Menu

Navigation

The American School in SwitzerlandThe American School in Switzerland
Three Juniors Honored for Commitment to Service

2017 Junior Awards Winners

Each spring the TASIS High School faculty selects three philanthropic students from grade 11 to receive the distinguished Junior Awards—two established by alumni in the early 2000s and one established by the faculty in 1997. Below is a description of each award and the remarks delivered by High School Academic Dean Dr. Mark Abisi, who presented the J. Michael Horak Award at the Academic Awards Assembly on May 23, and by Associate Director of Development and Alumni Relations Yvonne Procyk, who presented the final two awards at the Farewell High School Assembly on May 24.

* * *

The J. Michael Horak Award was created in 1997 to honor a departing faculty member who had provided inspiring service to the student body, and who was often able to galvanize the entire school into believing that what can be attempted can be completed.

This award—conceived, organized, and voted on by the faculty exclusively—now recognizes a junior who gives spontaneously and tirelessly of himself or herself to the many and varied needs of the student body.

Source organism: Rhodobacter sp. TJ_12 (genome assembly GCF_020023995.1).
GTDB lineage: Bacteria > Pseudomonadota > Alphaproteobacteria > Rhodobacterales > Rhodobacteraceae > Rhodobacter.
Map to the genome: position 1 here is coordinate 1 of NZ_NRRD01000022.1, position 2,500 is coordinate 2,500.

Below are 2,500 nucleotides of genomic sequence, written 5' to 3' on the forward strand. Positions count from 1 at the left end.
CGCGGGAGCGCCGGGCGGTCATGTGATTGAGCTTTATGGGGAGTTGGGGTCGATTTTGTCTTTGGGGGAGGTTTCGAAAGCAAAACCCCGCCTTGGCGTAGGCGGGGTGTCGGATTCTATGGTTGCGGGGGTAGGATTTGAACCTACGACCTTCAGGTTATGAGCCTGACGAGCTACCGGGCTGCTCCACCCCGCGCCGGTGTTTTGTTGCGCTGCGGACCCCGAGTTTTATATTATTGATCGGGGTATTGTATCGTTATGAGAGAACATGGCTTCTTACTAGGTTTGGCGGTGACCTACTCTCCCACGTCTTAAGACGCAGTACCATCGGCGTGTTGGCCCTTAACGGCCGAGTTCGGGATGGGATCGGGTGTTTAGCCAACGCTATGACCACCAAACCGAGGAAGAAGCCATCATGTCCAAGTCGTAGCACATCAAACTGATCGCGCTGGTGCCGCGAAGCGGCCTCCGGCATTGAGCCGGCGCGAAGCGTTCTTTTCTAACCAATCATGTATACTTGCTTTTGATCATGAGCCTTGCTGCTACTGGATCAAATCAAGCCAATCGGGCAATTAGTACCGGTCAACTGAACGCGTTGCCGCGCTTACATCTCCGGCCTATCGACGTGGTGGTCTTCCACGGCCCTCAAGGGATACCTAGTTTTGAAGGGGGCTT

This year’s recipient is finishing up his fourth year at TASIS and revels in the opportunities that the School brings him. Well-known and well-liked throughout the community, he employs his creativity—as well as patience and thoroughness—with peers, faculty, and admin alike when developing one of his projects. This all-rounder might be found helping out at an Elementary School presentation or participating in student government, or perhaps he will be playing soccer or basketball in whatever position is needed that day.

The TASIS faculty is proud to present the 2017 J. Michael Horak Award to Nicola Barbieri.

 

The Pritzlaff Leadership Award was established in 2001 by alumnus John Pritzlaff '72, who has been a loyal friend and donor to the School while also serving on the Board of Directors. The Award recognizes a junior who takes a leading role in community service outside the School, encouraging the involvement of other TASIS students in the public service ideal. The $2,500 award may be used for educational expenses or donated to a non-profit organization of the recipient’s choice. Past recipients of the Pritzlaff Leadership Award are listed on a plaque in the Villa De Nobili dining room.

This year’s recipient has already made an impact inside and outside the School. With a sensitive, kind heart, a positive attitude, and a ready smile, she is a dedicated member of the Service Learning Board, speaking regularly at assemblies about the need for volunteer work. Moreover, she practices what she preaches: after having already served locally at Casa Elisabetta and globally in Ethiopia, she spent recent summers seeking out local volunteer opportunities and has been the instigator and guiding light in developing a new volunteer partnership with the OTAF Foundation that will start next school year. And when she isn’t working on one of these projects, you will probably find her babysitting for some faculty toddlers.

It is a great pleasure to present the 2017 Pritzlaff Leadership Award to Asia Roveda.